Prince Sattva and the Lions
Prince Sattva and his brothers came
Upon a lioness
With cublings starving, deadly tame
Out in the wilderness.
How shall we help her, each one asked,
To stave death and refresh
And save her cubs—when we are tasked
To take no mortal flesh.
Her little cubs, deserve to live,
Their hunger be appeased,
Yet is there nothing we might give
Whereby the gods be pleased?
In consternation so they left
Abandoning a mother’s
Terrible plight, all hope bereft,
Till Prince spoke to his brothers:
Go on before, that I may follow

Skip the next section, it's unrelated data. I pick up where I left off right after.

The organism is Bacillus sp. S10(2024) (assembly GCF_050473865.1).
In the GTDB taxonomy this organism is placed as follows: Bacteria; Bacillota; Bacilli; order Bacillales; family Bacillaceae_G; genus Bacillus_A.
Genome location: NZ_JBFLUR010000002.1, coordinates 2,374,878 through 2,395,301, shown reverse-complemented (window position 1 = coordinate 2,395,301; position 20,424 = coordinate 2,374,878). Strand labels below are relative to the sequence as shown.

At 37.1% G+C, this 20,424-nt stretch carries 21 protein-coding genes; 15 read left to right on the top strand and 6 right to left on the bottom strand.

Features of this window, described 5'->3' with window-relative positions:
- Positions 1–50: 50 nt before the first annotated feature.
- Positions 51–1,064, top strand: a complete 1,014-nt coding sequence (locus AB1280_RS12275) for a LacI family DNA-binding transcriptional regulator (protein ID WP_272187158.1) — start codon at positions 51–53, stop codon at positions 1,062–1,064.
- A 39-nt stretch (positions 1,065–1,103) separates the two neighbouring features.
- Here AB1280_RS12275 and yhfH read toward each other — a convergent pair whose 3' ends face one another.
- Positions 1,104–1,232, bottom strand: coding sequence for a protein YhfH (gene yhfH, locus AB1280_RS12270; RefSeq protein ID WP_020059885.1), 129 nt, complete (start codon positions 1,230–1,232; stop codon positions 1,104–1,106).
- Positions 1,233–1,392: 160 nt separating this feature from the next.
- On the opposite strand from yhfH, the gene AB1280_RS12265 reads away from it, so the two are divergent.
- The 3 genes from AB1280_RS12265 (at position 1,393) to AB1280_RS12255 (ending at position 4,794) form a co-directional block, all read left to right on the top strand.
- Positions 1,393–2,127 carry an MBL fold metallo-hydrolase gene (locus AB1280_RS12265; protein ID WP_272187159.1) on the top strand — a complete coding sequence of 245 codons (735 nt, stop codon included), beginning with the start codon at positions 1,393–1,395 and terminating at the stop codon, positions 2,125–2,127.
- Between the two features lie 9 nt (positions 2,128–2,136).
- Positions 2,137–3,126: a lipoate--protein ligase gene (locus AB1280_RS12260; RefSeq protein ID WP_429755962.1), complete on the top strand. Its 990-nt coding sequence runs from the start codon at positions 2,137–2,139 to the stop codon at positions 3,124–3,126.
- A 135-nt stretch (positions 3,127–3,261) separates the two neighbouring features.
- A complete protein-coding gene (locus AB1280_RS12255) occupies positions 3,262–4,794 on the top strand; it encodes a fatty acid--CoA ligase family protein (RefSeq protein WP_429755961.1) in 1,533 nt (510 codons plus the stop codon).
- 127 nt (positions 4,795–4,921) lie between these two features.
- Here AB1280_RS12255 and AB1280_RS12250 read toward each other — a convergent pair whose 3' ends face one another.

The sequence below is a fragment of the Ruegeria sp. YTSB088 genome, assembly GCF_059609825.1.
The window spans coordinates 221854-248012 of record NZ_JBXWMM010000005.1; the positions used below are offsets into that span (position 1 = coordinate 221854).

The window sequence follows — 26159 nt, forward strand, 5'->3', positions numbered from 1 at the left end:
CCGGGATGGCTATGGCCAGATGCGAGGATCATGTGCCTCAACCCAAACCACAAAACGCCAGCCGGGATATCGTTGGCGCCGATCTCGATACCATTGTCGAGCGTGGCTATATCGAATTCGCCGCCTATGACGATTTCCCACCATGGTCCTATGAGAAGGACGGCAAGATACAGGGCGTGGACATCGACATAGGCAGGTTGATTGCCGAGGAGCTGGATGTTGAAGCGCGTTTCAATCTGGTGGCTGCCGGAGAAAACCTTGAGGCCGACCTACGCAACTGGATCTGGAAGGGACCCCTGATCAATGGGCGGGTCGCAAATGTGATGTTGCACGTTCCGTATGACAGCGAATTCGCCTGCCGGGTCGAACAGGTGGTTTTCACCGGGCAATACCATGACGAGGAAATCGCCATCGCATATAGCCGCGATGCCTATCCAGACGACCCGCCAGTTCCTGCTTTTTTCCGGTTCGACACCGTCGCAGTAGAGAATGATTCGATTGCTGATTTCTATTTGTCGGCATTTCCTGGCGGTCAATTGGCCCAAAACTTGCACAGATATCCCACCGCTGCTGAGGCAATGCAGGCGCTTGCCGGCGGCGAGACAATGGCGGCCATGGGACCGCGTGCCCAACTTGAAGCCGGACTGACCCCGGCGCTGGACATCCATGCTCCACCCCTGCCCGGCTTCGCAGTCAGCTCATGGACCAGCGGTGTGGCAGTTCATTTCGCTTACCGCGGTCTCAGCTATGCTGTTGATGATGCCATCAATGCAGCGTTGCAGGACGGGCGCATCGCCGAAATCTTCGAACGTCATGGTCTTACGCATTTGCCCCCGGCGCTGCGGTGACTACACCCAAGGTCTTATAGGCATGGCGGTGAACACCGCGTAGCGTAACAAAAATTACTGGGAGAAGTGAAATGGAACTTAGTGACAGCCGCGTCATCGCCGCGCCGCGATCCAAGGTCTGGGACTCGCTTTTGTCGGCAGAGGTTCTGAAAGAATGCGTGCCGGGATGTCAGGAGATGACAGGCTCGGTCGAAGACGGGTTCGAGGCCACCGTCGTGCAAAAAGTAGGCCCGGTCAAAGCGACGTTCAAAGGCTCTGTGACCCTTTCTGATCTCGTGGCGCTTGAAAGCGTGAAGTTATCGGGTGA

Within a moment’s time;
But unbeknownst, his words rang hollow,
Dissembling not a crime.
He clambered down to where she lay,
Yet stirred she not, too weak to prey,
There in the wilderness.
Prince Sattva climbed, would not be vexed
But jabbed into his throat
A branch or reed, then tumbled next
Into the pit remote.
His spewing blood revivified
The lioness with cubs—
Prince Sattva thought, before he died,
My flesh as good as grub’s.
Thus they devoured him, limb by limb
And tore his carcass raw;
When brothers two returned for him
Mere skeleton they saw.
Our brother has committed here
Deed most magnificent,
Although we grieve—in death no fear
Resides: the story went
All across Asia—one so great
To be the bodhisattva,
Thus life through death to consecrate
Recorded in Jataka.
If Jesus died for mankind’s sins
Prince Sattva did not less
Dying for all of sentience—
Small cubs and lioness.